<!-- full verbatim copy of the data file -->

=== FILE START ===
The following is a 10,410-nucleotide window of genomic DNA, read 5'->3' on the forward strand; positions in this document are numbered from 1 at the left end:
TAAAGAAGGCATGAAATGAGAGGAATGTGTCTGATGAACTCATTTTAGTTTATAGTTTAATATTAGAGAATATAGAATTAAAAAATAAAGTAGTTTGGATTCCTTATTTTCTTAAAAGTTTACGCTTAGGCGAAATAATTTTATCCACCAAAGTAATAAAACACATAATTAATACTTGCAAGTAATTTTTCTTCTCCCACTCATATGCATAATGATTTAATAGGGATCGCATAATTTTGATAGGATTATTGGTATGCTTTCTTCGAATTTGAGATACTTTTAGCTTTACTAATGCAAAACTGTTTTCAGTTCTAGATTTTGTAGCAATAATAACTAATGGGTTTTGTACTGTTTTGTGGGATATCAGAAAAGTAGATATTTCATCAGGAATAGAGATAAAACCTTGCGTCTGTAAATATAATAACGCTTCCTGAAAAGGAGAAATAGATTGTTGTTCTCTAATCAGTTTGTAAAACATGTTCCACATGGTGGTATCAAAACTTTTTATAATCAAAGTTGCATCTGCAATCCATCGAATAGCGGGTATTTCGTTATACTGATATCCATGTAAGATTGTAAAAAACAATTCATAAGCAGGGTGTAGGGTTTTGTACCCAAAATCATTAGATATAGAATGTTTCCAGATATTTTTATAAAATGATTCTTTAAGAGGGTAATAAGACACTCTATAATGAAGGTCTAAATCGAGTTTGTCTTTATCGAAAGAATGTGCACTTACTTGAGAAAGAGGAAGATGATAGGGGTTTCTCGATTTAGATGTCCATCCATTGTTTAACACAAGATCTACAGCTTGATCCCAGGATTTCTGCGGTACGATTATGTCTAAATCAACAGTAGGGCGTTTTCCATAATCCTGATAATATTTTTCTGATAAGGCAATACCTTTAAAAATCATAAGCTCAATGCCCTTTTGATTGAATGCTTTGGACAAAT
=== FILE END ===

The following is a 10,410-nucleotide window of genomic DNA, read 5'->3' on the forward strand; positions in this document are numbered from 1 at the left end:
TAAAGAAGGCATGAAATGAGAGGAATGTGTCTGATGAACTCATTTTAGTTTATAGTTTAATATTAGAGAATATAGAATTAAAAAATAAAGTAGTTTGGATTCCTTATTTTCTTAAAAGTTTACGCTTAGGCGAAATAATTTTATCCACCAAAGTAATAAAACACATAATTAATACTTGCAAGTAATTTTTCTTCTCCCACTCATATGCATAATGATTTAATAGGGATCGCATAATTTTGATAGGATTATTGGTATGCTTTCTTCGAATTTGAGATACTTTTAGCTTTACTAATGCAAAACTGTTTTCAGTTCTAGATTTTGTAGCAATAATAACTAATGGGTTTTGTACTGTTTTGTGGGATATCAGAAAAGTAGATATTTCATCAGGAATAGAGATAAAACCTTGCGTCTGTAAATATAATAACGCTTCCTGAAAAGGAGAAATAGATTGTTGTTCTCTAATCAGTTTGTAAAACATGTTCCACATGGTGGTATCAAAACTTTTTATAATCAAAGTTGCATCTGCAATCCATCGAATAGCGGGTATTTCGTTATACTGATATCCATGTAAGATTGTAAAAAACAATTCATAAGCAGGGTGTAGGGTTTTGTACCCAAAATCATTAGATATAGAATGTTTCCAGATATTTTTATAAAATGATTCTTTAAGAGGGTAATAAGACACTCTATAATGAAGGTCTAAATCGAGTTTGTCTTTATCGAAAGAATGTGCACTTACTTGAGAAAGAGGAAGATGATAGGGGTTTCTCGATTTAGATGTCCATCCATTGTTTAACACAAGATCTACAGCTTGATCCCAGGATTTCTGCGGTACGATTATGTCTAAATCAACAGTAGGGCGTTTTCCATAATCCTGATAATATTTTTCTGATAAGGCAATACCTTTAAAAATCATAAGCTCAATGCCCTTTTGATTGAATGCTTTGGACAAAT